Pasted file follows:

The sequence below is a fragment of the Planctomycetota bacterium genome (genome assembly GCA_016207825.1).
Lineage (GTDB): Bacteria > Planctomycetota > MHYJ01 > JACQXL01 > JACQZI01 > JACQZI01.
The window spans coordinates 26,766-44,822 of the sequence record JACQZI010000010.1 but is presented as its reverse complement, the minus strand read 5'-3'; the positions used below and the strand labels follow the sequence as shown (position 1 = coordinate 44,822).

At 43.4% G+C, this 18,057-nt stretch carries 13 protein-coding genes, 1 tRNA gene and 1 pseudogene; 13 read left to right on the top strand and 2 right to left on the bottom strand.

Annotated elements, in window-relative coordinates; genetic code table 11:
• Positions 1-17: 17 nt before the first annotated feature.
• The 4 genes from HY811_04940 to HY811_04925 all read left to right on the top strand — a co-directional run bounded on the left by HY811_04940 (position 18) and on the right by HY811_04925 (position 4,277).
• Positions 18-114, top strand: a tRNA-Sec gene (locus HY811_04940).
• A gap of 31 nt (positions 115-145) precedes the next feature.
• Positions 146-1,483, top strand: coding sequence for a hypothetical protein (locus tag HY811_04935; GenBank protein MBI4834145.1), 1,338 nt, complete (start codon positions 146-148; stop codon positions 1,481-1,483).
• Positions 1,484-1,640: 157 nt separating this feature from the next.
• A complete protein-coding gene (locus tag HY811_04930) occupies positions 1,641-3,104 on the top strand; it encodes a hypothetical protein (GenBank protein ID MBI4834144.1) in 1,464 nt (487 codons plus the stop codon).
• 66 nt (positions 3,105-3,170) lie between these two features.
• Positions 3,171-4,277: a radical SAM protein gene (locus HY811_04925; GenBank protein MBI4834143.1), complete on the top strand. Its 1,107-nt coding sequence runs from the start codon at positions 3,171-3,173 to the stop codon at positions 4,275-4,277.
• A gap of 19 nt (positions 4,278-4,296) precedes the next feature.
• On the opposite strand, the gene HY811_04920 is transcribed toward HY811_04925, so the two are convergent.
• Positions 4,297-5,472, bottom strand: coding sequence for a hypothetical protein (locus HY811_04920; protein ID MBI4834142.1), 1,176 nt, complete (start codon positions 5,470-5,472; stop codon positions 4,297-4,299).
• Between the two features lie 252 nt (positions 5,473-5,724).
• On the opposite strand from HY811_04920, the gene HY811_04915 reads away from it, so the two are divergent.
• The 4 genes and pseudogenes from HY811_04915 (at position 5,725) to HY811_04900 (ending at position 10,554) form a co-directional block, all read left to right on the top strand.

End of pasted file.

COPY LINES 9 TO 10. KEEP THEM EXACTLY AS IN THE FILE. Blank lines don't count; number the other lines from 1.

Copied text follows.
• A gap of 31 nt (positions 115-145) precedes the next feature.
• Positions 146-1,483, top strand: coding sequence for a hypothetical protein (locus tag HY811_04935; GenBank protein MBI4834145.1), 1,338 nt, complete (start codon positions 146-148; stop codon positions 1,481-1,483).